What about hydrogen, George W. Bush's pet solution? Sorry, no. There's two main ways to produce hydrogen in bulk. One of them is from petrochemical stock, which just inserts another step in the chain; the second law of thermodynamics means this is a net loss overall. The other is by electrolysis from water. Since the cracking process is thermodynamically the exact reverse of the reaction involved in burning hydrogen, the energy required to do it is not less than the energy that will be yielded by burning it; another net loss overall. Basically all we're doing by producing hydrogen is storing energy from another source as hydrogen. The problem with this is that hydrogen is not a particularly good medium for storing energy; hydrogen is an explosive gas with a very low boiling point and with a very low density at standard temperature and pressure, requiring complex, expensive, and heavy containment systems to be safely used in a vehicle. There may be niche applications where hydrogen combustion is useful, and hydrogen fueled vehicles do have other benefits (such as theoretical carbon neutrality), but again (as with ethanol) these benefits have nothing to do with controlling oil demand. Hydrogen will eventually become very important, but that day is quite some time off.

Virtually all other available combustible fluids are similarly derived from petrochemicals. The main exceptions are liquified natural gas (LNG) and gasified coal. We have about ten times as much available energy in coal reserves as we do in oil reserves. Of course, coal will run out eventually too, but that date (even if we switched all our oil consumption to coal) is somewhere between 2200 and 2500. There are several problems with coal. A lot of effort (and therefore energy) has to be spent to make it not dirty, and to put it into a form that we can use in cars. There's been ongoing research in coal gasification for years, but the process has not yet been made cheap enough to displace the production of hydrocarbon fuel from crude oil. Eventually the economics of spiraling oil prices will make coal gasification an economically viable alternative even without market tweaking, but it would be a good idea to further incent this behavior now. Also, both LNG and coal are not carbon neutral, and their use will contribute to global warming (assuming you believe in global warming). In any case, increased use of coal will almost certainly be a major part of our middle-term plan as we move to a combination of renewable and fusion power in the future, simply because it's unlikely that we will develop efficient fusion power before the oil runs out.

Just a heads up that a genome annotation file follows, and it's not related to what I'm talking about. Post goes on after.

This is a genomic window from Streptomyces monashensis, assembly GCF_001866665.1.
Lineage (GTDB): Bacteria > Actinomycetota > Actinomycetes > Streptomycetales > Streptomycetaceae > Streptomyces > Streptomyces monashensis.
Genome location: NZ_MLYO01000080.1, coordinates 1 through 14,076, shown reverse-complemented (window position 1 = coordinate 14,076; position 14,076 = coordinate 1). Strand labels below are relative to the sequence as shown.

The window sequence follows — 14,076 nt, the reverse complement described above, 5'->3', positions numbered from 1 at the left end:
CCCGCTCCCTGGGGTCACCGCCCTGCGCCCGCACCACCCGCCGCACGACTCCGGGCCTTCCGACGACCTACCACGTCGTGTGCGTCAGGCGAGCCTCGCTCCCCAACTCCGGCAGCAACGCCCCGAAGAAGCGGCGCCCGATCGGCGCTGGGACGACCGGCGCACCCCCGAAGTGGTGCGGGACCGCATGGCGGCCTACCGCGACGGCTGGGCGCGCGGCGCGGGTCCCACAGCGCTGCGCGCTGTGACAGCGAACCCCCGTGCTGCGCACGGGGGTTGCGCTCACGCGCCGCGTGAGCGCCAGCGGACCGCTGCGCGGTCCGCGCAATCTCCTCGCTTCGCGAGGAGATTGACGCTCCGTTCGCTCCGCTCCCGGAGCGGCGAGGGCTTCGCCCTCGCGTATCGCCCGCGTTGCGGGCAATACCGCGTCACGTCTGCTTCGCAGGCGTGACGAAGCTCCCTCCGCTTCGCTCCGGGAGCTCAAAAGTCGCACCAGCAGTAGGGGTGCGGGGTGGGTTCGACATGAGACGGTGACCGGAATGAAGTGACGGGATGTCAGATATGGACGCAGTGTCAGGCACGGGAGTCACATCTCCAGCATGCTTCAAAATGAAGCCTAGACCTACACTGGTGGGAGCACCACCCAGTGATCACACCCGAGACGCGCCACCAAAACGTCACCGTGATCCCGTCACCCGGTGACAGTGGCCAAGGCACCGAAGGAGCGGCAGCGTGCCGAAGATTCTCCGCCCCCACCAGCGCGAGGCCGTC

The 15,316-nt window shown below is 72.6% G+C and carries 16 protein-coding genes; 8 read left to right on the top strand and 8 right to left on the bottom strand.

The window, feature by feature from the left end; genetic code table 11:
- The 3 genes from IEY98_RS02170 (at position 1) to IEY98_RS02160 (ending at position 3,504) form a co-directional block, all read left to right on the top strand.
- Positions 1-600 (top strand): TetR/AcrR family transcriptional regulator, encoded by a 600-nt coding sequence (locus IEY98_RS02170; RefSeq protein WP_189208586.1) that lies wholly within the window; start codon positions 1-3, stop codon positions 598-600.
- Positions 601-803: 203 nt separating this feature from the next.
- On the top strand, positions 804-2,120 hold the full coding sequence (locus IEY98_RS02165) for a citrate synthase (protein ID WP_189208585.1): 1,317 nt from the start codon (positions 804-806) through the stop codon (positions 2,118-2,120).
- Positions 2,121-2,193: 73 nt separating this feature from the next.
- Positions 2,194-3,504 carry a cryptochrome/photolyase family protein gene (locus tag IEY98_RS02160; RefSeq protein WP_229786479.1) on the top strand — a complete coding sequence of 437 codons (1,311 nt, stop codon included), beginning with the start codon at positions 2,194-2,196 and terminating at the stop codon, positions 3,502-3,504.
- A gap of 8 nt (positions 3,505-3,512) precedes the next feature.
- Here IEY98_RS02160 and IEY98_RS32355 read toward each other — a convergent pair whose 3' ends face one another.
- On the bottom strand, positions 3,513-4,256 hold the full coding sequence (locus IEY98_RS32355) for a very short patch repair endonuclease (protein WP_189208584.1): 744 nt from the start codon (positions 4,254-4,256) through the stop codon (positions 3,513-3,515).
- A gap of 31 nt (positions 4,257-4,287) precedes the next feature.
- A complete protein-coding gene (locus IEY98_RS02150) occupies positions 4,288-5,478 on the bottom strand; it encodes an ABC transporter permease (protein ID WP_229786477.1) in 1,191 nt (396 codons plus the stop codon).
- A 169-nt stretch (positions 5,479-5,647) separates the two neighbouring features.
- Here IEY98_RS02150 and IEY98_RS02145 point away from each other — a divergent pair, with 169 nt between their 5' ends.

An examination of the capabilities of the various electric cars on the market today demonstrates why we're not using electric cars. Simply put, the energy storage capabilities of a battery aren't even close to being on a par with what is offered by chemical fuels. The best all-electric car you can find today has a range of perhaps 50 miles at speeds far below what we have come to expect in a car. Electric cars are not today, and quite likely will not in any short time become, a drop-and-go replacement for gasoline-powered cars. Hybrids help some here, in that they use less fuel than nonhybrids, but even doubling the fuel efficiency of the entire vehicle fleet only pushes back the sunset a few decades at most. Plug-in electrics at least allow us to use central power generation, which is an area where we can use renewable sources.

Fundamentally, what has to happen to avoid the oil doom is to rethink our transportation system. And that means more dependence on centrally-powered mass transit, but even more so it means eliminating the need to travel long distances on a regular basis. We can get some gain by making it easier for people to commute to work by light rail or overhead-powered buses, but we get even more if we make it possible for people to walk to work, or to use small electric-powered personal vehicles that can be easily recharged while at the office.

The problem is that our cities have grown up around the car, and around the highway. We have structured our urban environments and our culture on cheap gas. It's a real pain now that gas isn't cheap, and it's going to get even more expensive. (Plaintive cries to the government to do something about the price of gas are about as realistic as asking Congress to lower the gravitational constant. Gas is expensive because we're running out. The government cannot make a naturally limited resource become unlimited.) We can either see the writing on the wall and make deliberate plans to change our way of life gradually, or we can ignore the obvious and let the Titanic slam headlong into the iceberg. Your choice, America.